Tulip/Narcissus Bulbs: Contain toxins that cause intense gastrointestinal irritation, drooling, loss of appetite, depression of the central nervous system, convulsions and cardiac abnormalities.
    Azalea/Rhododendron: Contain substances known as grayantoxins, which can produce vomiting, drooling, diarrhea, weakness and depression of the central nervous system in animals. Severe azalea poisoning could ultimately lead to coma and death from cardiovascular collapse.

    Oleander: Contain cardiac glycosides that have the potential to cause serious effects including gastrointestinal tract irritation, abnormal heart function, hypothermia and even death.

    Castor Bean: Poisonous compound is ricin, a highly toxic protein that can produce severe abdominal pain, drooling, vomiting, diarrhea, excessive thirst, weakness and loss of appetite. Severe cases of poisoning can result in dehydration, muscle twitching, tremors, seizures, coma and death.

    Cyclamen: Contain cyclamine, but the highest concentration of this toxic component is typically located in the root portion of the plant. If consumed, Cylamen can produce significant gastrointestinal irritation, including intense vomiting. Fatalities have also been reported in some cases.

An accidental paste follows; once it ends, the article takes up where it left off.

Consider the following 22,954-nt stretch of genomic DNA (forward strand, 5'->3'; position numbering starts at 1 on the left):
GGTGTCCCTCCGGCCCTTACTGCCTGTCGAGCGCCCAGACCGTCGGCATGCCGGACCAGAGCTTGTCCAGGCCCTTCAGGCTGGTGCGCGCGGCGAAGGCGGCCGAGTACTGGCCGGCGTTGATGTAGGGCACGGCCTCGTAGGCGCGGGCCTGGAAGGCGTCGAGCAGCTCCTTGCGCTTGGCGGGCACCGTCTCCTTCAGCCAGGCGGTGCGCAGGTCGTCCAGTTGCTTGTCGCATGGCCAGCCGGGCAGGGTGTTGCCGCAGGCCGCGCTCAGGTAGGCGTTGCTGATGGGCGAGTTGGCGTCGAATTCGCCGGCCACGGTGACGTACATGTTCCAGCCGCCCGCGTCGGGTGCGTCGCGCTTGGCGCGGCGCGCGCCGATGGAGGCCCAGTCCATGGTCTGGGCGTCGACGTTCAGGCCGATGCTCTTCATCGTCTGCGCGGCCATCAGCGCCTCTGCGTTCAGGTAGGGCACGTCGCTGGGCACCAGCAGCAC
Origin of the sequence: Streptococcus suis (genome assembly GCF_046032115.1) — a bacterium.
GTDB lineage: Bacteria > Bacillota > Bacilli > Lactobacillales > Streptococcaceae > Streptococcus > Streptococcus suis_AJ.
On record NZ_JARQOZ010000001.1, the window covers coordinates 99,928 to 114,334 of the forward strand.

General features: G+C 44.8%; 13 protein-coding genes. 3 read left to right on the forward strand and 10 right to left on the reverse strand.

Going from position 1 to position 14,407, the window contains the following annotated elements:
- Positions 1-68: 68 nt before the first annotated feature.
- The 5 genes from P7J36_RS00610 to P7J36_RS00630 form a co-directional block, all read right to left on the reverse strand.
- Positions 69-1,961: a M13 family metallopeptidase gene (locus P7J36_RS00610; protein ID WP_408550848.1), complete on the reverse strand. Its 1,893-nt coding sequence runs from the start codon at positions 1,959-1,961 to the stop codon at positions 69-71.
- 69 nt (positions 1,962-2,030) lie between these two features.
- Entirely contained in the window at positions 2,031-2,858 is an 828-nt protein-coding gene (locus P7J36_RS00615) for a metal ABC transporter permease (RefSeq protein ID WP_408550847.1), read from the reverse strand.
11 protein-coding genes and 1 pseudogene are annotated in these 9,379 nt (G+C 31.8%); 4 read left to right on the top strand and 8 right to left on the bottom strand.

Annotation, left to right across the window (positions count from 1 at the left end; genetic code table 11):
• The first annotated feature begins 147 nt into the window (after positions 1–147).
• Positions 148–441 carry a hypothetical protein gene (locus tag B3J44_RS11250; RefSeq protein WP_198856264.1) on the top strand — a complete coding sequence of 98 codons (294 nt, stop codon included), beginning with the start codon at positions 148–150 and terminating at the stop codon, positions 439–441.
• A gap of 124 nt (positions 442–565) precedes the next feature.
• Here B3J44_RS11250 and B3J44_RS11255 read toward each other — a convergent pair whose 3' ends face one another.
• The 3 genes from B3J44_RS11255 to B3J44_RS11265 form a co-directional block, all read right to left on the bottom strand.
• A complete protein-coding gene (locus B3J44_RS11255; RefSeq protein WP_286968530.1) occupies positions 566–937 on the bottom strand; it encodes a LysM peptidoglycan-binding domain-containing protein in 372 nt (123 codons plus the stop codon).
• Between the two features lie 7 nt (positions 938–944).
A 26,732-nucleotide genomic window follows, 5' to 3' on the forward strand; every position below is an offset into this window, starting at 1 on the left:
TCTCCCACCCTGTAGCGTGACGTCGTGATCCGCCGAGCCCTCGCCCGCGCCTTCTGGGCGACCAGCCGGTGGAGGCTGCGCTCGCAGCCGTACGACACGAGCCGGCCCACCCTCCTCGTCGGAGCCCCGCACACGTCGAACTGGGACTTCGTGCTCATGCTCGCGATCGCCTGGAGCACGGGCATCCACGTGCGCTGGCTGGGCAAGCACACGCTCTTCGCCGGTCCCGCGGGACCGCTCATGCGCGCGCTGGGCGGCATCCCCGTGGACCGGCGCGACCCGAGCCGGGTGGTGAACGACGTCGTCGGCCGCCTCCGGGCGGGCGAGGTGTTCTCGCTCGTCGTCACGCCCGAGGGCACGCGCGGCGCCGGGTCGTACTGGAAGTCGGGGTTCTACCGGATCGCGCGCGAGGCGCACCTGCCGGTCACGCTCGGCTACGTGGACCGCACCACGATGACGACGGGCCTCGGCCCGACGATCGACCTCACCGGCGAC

Kalanchoe: Contains components that can produce gastrointestinal irritation, as well as those that are toxic to the heart, and can seriously affect cardiac rhythm and rate.

    Yew: Contains toxic component known as taxine, which causes central nervous system effects such as trembling, incoordination, and difficulty breathing. It can also cause significant gastrointestinal irritation and cardiac failure, which can result in death.

    Amaryllis: Popular around Easter; contain toxins that can cause vomiting, depression, diarrhea, abdominal pain, hypersalivation, anorexia and tremors.

    Autumn Crocus: Ingestion can result in oral irritation, bloody vomiting, diarrhea, shock, multi-organ damage and bone marrow suppression.

    Chrysanthemum: Contain pyrethrins that may produce gastrointestinal upset, including drooling, vomiting and diarrhea, if eaten. In certain cases depression and loss of coordination may also develop if enough of any part of the plant is consumed.

    English Ivy (branching ivy, glacier ivy, needlepoint ivy, sweetheart ivy & California ivy): Contains triterpenoid saponins that, should pets ingest, can result in vomiting, abdominal pain, hypersalivation and diarrhea.

    Peace Lily: Contains calcium oxalate crystals that cause oral irritation, excessive drooling, vomiting, difficulty in swallowing and intense burning and irritation of the mouth, lips and tongue in pets who ingest.

    Pothos: Ingestion causes significant mechanical irritation and swelling of the oral tissues and other parts of the gastrointestinal tract.
    Schefflera: Contain calcium oxalate crystals that can cause oral irritation, excessive drooling, vomiting, difficulty in swallowing and intense burning and irritation of the mouth, lips and tongue in pets who ingest. 
Jessica Skopac,
Aug 31, 2012, 12:54 PM